However, it is unknown whether the amount of equipment that could actually be protected would make much difference in recovery. Another method of protecting industrial capabilities is the maintenance of stockpiles of critical equipment or of finished goods. Stockpiling will not provide a continuing output of the stockpiled goods, but could ensure the availability of critical items until their production could be restarted. Stockpiles can obviously be targeted if their locations are known, or might suffer damage if near other potential targets.
Finally, dispersal of industry, both within a given facility consisting of a number of buildings and between facilities, can decrease damage to buildings from weapons aimed at other buildings. A Soviet text on civil defense notes that:
Measures may be taken nationally to limit the concentration of industry in certain regions. A rational and dispersed location of industries in the territories of our country is of great national economic importance, primarily from the standpoint of an accelerated economic development, but also from the stand-point of organizing protection from weapons of mass destruction.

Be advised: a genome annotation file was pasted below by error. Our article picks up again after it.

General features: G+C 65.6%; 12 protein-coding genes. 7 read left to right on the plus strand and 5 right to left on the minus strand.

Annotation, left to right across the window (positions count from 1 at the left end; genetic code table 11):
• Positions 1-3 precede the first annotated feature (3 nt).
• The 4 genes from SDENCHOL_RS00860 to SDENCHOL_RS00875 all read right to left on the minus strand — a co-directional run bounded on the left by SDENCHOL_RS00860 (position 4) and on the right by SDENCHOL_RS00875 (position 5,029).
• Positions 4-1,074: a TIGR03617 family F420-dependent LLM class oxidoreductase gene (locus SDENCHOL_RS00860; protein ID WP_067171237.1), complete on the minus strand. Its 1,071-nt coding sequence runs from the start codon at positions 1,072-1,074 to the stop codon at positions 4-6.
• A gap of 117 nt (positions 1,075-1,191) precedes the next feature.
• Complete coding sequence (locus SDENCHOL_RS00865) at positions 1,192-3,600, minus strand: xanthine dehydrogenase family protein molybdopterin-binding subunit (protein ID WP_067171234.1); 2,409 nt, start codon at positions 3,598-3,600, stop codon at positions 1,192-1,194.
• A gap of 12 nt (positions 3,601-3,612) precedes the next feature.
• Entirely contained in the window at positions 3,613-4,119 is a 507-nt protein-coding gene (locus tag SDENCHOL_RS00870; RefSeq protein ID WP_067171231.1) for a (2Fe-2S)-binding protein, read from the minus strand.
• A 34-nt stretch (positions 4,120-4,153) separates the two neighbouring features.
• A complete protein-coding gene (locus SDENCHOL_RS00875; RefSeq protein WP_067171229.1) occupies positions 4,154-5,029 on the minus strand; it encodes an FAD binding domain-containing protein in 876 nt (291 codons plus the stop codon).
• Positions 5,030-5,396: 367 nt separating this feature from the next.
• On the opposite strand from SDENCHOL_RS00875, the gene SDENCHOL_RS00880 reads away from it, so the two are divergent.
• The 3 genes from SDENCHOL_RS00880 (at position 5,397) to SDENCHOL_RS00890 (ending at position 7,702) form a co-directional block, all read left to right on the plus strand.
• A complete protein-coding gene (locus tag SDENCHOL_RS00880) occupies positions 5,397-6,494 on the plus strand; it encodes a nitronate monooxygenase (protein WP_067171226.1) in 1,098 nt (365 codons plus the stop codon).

However, there is little evidence that the U.S.S.R. has adopted industrial dispersion as national policy. Despite reports of Soviet industrial decentralization over the last decade or so, Soviet industry appears more concentrated than ever. An excellent example is the Kama River truck and auto facility, a giant complex the size of Manhattan Island where about one-fifth of all Soviet motor vehicles is produced. Clearly, Soviet planners have chosen industrial efficiency and economies of scale over civil defense considerations.
Similarly, the United States has no directed policy of decentralization, and other facts suggest that nuclear war is not a significant civil planning determinant. There are those who reason that this “disregard” for many of the consequences of nuclear war indicates that policymakers betieve nuclear war is a very low possibility.
Planning for Postattack Activities
The economic and social problems following a nuclear attack cannot be foreseen clearly enough to permit drafting of detailed recovery plans. In contrast, plans can be made to preserve the continuity of government, and both the United States and the Soviet Union surely have such plans.
U.S. AND SOVIET CIVIL DEFENSE
U.S. Civil Defense